Warning: This document is for the development version of Bareos Documentation. The main version is bareos-23.

Updating Bareos

In most cases, a Bareos update is simply done by a package update of the distribution. Please remind, that Bareos Director and Bareos Storage Daemon must always have the same version. The version of the File Daemon may differ, see chapter about backward compatibility.

Updating the configuration files

When updating Bareos through the distribution packaging mechanism, the existing configuration kept as they are.

If you don’t want to modify the behavior, there is normally no need to modify the configuration.

However, in some rare cases, configuration changes are required. These cases are described in the Release Notes.

With Bareos version 16.2.4 the default configuration uses the Subdirectory Configuration Scheme. This scheme offers various improvements. However, if your are updating from earlier versions, your existing single configuration files (/etc/bareos/bareos-*.conf) stay in place and are contentiously used by Bareos. The new default configuration resource files will also be installed (/etc/bareos/bareos-*.d/*/*.conf). However, they will only be used, when the legacy configuration file does not exist.

See Updates from Bareos < 16.2.4 for details and how to migrate to Subdirectory Configuration Scheme.

Updating the database scheme

Sometimes improvements in Bareos make it necessary to update the database scheme.


If the Bareos catalog database does not have the current schema, the Bareos Director refuses to start.

Detailed information can then be found in the log file /var/log/bareos/bareos.log.

Take a look into the Release Notes to see which Bareos updates do require a database scheme update.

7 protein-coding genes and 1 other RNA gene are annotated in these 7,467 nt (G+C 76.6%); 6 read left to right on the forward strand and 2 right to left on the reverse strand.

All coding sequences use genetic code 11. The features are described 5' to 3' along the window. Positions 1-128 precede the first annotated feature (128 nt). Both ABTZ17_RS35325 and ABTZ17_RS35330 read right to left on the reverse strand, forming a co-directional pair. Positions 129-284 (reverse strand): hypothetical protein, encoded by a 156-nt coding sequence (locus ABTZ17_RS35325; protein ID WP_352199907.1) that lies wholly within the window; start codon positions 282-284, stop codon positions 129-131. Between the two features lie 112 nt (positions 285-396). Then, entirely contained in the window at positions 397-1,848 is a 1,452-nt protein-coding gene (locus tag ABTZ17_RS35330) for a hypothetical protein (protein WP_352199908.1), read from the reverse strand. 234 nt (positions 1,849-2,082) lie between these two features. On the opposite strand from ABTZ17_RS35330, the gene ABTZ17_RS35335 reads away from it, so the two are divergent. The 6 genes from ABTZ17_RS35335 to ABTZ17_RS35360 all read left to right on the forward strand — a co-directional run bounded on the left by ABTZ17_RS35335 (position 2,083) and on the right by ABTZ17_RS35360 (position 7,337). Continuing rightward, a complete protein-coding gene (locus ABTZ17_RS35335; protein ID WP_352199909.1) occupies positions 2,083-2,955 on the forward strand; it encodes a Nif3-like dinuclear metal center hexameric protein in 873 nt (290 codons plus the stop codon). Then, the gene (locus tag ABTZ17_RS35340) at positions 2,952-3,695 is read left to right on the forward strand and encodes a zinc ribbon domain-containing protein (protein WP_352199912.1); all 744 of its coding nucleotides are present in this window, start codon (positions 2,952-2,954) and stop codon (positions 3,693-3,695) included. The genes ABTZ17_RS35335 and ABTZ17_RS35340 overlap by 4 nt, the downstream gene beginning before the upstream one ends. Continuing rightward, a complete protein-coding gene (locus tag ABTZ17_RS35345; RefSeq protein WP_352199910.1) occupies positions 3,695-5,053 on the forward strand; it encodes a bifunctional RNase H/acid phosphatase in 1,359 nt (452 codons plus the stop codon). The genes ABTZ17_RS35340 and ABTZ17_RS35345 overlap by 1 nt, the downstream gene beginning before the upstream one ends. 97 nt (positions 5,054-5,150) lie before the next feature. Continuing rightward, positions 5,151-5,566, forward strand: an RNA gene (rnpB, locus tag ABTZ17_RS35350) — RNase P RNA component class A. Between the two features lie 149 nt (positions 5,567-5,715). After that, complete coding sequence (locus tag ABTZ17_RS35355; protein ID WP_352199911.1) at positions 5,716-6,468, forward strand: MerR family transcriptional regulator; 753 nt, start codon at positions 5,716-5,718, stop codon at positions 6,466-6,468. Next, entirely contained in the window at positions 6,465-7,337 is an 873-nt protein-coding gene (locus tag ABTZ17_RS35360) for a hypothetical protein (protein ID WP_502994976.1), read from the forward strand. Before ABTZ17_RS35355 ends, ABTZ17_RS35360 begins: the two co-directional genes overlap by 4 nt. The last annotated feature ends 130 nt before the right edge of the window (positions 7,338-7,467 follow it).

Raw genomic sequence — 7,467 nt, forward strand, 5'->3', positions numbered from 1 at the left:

Especially the upgrade to Bareos >= 17.2.0 restructures the File database table. In larger installations this is very time consuming (up to several hours or days) and temporarily doubles the amount of required database disk space.

Debian based Linux Distributions

Since Bareos Version >= 14.2.0 the Debian (and Ubuntu) based packages support the dbconfig-common mechanism to create and update the Bareos database. If this is properly configured, the database schema will be automatically adapted by the Bareos packages.


When using the PostgreSQL backend and updating to Bareos < 14.2.3, it is necessary to manually grant database permissions, normally by using the following command:

root@host:~# su - postgres -c /usr/lib/bareos/scripts/grant_bareos_privileges

For details see dbconfig-common (Debian).

If you disabled the usage of dbconfig-common, follow the instructions for Other Platforms.

Other Platforms

This has to be done as database administrator. On most platforms Bareos knows only about the credentials to access the Bareos database, but not about the database administrator to modify the database schema.

The task of updating the database schema is done by the script /usr/lib/bareos/scripts/update_bareos_tables.

However, this script requires administration access to the database. Depending on your distribution and your database, this requires different preparations. More details can be found in chapter Catalog Maintenance.


If you’re updating to Bareos <= 13.2.3 and have configured the Bareos database during install using Bareos environment variables (db_name, db_user or db_password, see Catalog Maintenance), make sure to have these variables defined in the same way when calling the update and grant scripts. Newer versions of Bareos read these variables from the Director configuration file configFileDirUnix. However, make sure that the user running the database scripts has read access to this file (or set the environment variables). The postgres user normally does not have the required permissions.


If your are using PostgreSQL and your PostgreSQL administrator is postgres (default), use following commands:

Update PostgreSQL database schema
su postgres -c /usr/lib/bareos/scripts/update_bareos_tables
su postgres -c /usr/lib/bareos/scripts/grant_bareos_privileges

The grant_bareos_privileges command is required, if new databases tables are introduced. It does not hurt to run it multiple times.

After this, restart the Bareos Director and verify it starts without problems.


Make sure, that root has direct access to the local MySQL server. Check if the command mysql without parameter connects to the database. If not, you may be required to adapt your local MySQL configuration file ~/.my.cnf. It should look similar to this:

MySQL credentials file .my.cnf

If you are able to connect via the mysql to the database, run the following script from the Unix prompt:

Update MySQL database schema

Currently on MySQL is it not necessary to run grant_bareos_privileges, because access to the database is already given using wildcards.

After this, restart the Bareos Director and verify it starts without problems.